Strategies for learning German vocabulary
No matter whether you’re a beginner or more advanced learner, if there’s one thing that everyone learning German has in common it’s the need to expand their German vocabulary. This, above all else, must be the top priority. Learning new German vocabulary can either be a dull, plodding, ponderous experience (writing lengthy lists of vocabulary and going over it again and again is a great cure for insomnia!), or an interesting, enriching, and rewarding adventure! At Linguru, we prefer to help our students make it the latter! So, below we’ve come up with some suggestions of strategies for learning the German vocabulary to help make it an easy and enjoyable process.
Mnemonic techniques are a fantastic way of helping students to grow their vocabulary. Mnemonics are systems for improving and assisting the memory. In a practical sense, a mnemonic is a tool that helps us to remember facts and information. Mnemonics come in various forms such as songs, rhymes, images, and phrases and are invaluable tools in language acquisition, especially as using mnemonic devices are a really fun way to learn. Here’s a very well-known example of a rhyming mnemonic (in English) that provides you with the date you need to memorise in a way you won’t forget: ‘In fourteen hundred and ninety-two, Columbus sailed the Ocean blue’. An example of a song mnemonic is the ever-popular A-B-C method that children are taught to memorise the alphabet. You can put just the same mnemonic technique to use by putting German vocabulary into a song! It’s really that simple. Mnemonics are particularly useful when memorising vocabulary.
One of the secrets to developing good mnemonic techniques for German vocabulary is to convert words into images. For example, the German word for table is Tisch. Think of a word that’s similar to Tisch and form an association, if you’re a native language English speaker, with the word ‘dish’. Where are dishes served? At the table! Easy, huh? The same principle works for much longer, more complex words than Tisch. By breaking words down into their constituent parts, it becomes simple and fun to memorize them through association.
Quizlet is an online study application that students find incredibly helpful when learning German vocabulary or any other language. With a database of literally millions of study-sets that cover thousands of topics, Quizlet uses modern technologies including text to speak audio, images, interactive diagrams, and progress tracking to make studying both engaging and fun. Available to download on any Smartphone, tablet or PC, Quizlet is an immediately accessible, excellent tool for vocabulary retention. Students can create their own custom-made flashcards on Quizlet or access premade study sets that other students have created. It’s an excellent way to ‘learn on the go’. Linguru highly recommend Quizlet to students seeking strategies for learning the German vocabulary outside the live online Linguru virtual classroom.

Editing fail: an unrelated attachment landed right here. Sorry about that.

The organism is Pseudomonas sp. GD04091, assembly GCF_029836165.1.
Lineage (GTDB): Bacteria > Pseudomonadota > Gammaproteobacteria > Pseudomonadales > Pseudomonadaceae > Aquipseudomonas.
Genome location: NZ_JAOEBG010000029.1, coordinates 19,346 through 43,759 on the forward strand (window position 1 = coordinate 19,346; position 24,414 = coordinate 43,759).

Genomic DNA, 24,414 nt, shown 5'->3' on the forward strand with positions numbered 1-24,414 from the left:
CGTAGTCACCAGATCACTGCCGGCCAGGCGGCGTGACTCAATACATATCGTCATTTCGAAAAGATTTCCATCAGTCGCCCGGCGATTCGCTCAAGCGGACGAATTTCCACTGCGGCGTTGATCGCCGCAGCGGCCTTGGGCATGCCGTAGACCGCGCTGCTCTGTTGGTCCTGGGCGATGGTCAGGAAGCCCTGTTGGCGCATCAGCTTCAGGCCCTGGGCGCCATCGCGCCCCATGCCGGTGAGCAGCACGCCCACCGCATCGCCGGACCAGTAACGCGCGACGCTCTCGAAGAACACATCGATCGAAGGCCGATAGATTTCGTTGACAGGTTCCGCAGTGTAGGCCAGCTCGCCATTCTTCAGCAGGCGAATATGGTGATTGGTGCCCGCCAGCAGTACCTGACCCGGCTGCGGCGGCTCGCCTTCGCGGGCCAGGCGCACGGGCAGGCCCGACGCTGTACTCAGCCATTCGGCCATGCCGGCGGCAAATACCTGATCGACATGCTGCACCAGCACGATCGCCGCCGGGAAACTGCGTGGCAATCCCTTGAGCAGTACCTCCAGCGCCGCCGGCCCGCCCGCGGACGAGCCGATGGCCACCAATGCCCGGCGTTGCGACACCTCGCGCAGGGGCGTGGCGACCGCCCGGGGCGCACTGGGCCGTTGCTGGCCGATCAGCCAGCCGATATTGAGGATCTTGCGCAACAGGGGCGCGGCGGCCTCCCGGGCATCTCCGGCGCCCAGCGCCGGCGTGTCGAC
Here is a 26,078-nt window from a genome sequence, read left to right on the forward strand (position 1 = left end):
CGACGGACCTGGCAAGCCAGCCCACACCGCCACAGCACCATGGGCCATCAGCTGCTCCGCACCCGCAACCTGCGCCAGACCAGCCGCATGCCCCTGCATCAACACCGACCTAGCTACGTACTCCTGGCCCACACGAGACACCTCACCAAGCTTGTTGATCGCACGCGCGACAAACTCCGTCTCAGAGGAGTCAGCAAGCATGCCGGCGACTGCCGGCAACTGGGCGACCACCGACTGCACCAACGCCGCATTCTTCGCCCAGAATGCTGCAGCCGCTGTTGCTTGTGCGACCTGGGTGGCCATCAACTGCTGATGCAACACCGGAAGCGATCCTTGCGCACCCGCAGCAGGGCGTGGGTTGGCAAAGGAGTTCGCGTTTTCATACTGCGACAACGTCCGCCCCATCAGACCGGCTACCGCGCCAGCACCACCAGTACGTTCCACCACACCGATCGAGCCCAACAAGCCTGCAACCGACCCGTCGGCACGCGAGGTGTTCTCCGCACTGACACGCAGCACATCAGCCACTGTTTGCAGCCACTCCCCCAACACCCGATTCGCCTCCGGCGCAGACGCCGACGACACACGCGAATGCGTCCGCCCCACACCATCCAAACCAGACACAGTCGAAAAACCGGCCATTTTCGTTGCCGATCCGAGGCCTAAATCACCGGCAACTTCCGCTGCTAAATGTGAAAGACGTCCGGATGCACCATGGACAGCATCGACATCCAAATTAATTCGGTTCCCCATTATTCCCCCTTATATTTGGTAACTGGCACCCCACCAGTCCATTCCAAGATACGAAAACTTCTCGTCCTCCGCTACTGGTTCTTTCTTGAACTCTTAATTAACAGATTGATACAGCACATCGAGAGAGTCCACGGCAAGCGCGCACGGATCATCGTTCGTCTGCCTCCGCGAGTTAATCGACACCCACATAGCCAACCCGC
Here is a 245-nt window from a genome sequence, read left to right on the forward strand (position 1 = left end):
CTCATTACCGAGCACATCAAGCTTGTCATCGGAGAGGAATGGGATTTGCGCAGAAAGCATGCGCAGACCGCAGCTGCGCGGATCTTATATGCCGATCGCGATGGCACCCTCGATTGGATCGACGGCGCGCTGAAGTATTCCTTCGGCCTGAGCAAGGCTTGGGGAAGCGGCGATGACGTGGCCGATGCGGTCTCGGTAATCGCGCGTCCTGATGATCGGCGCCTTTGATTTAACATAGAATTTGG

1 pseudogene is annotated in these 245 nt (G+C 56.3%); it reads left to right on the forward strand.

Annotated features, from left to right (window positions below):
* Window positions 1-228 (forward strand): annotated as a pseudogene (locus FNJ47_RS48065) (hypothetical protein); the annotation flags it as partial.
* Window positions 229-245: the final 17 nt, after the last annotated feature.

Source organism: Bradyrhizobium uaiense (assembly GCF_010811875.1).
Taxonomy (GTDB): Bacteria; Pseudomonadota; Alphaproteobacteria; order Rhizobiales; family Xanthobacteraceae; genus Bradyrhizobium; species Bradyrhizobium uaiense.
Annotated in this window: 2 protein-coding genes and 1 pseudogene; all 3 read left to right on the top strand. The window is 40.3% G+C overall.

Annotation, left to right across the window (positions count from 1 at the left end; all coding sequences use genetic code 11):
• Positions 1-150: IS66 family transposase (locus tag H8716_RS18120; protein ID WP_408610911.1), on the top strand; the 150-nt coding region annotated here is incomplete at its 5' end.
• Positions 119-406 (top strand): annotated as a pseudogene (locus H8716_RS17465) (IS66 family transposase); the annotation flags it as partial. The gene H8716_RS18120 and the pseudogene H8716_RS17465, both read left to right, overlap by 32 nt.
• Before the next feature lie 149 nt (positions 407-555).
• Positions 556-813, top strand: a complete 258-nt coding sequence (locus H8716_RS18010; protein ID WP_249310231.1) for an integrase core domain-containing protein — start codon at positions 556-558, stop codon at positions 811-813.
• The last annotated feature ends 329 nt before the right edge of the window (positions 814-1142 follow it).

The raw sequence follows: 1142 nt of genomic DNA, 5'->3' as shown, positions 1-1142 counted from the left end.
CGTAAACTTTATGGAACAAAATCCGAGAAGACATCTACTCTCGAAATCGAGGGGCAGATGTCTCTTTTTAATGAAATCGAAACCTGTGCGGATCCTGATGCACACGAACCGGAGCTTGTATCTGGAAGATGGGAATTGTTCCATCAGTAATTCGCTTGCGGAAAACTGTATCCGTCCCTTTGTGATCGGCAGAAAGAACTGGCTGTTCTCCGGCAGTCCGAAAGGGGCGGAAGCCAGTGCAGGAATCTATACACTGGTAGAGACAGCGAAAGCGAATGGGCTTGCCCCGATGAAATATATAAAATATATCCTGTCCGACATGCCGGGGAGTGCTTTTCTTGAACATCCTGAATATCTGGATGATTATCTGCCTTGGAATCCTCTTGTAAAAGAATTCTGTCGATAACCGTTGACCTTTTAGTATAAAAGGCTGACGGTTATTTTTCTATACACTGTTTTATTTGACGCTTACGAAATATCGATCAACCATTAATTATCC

One very successful way of memorizing vocabulary is the good old fashioned tried and tested method of using post-it notes. Write down the words you want to memorise and stick them all around your home! Once you’ve covered your fridge, doors, tables, chairs etc with post-it notes you’ll be amazed how quickly the words become embedded in your memory. And perhaps you could consider making a poster out of the notes once they’ve served their purpose and pinning the poster to a wall; then start all over again! Post-it notes are a godsend for memorising German vocabulary, literally making words stick!
And allied to post-it notes are flashcards. Simply make yourself a set of flashcards, or better still, download one of the many apps available. MosaLingua is an excellent online learning platform that specialises in helping German language students learn vocabulary. It comes with pre-made flashcards for useful words and phrases that you’ll find yourself using all the time. Just glancing through your flashcards for ten or fifteen minutes a day will be sufficient to embed vocabulary into memory.
If you’re using handmade flashcards or post-it notes to memorize vocabulary, we’d recommend that you that you group together similar concepts. We learn much quicker when there’s a theme to our learning, such as objects in the house. Verbs related to daily activities and so on.
Repetition is a vital strategy for learning German vocabulary. Any word you want to learn, just get into the habit of saying out loud, and doing so over and over again. Repetition is good, and it’s something you can practice all the time. Practice makes perfect!
Something we’d discourage is overloading your brain with new vocabulary. If you try to memorize fifty words a day, your brain will become over-burdened with information and jeopardise the entire learning process. As a strategy for learning German vocabulary, we’d recommend you limit yourself to learning ten to twenty words per day maximum. Even at the lower end of the scale, you’ll still be learning 70 words a week, 280+ words a month. Native German speakers will only use approximately 5,000 active words themselves, so knowledge and fluency will come much faster than you’d expect, even if you’re a complete beginner.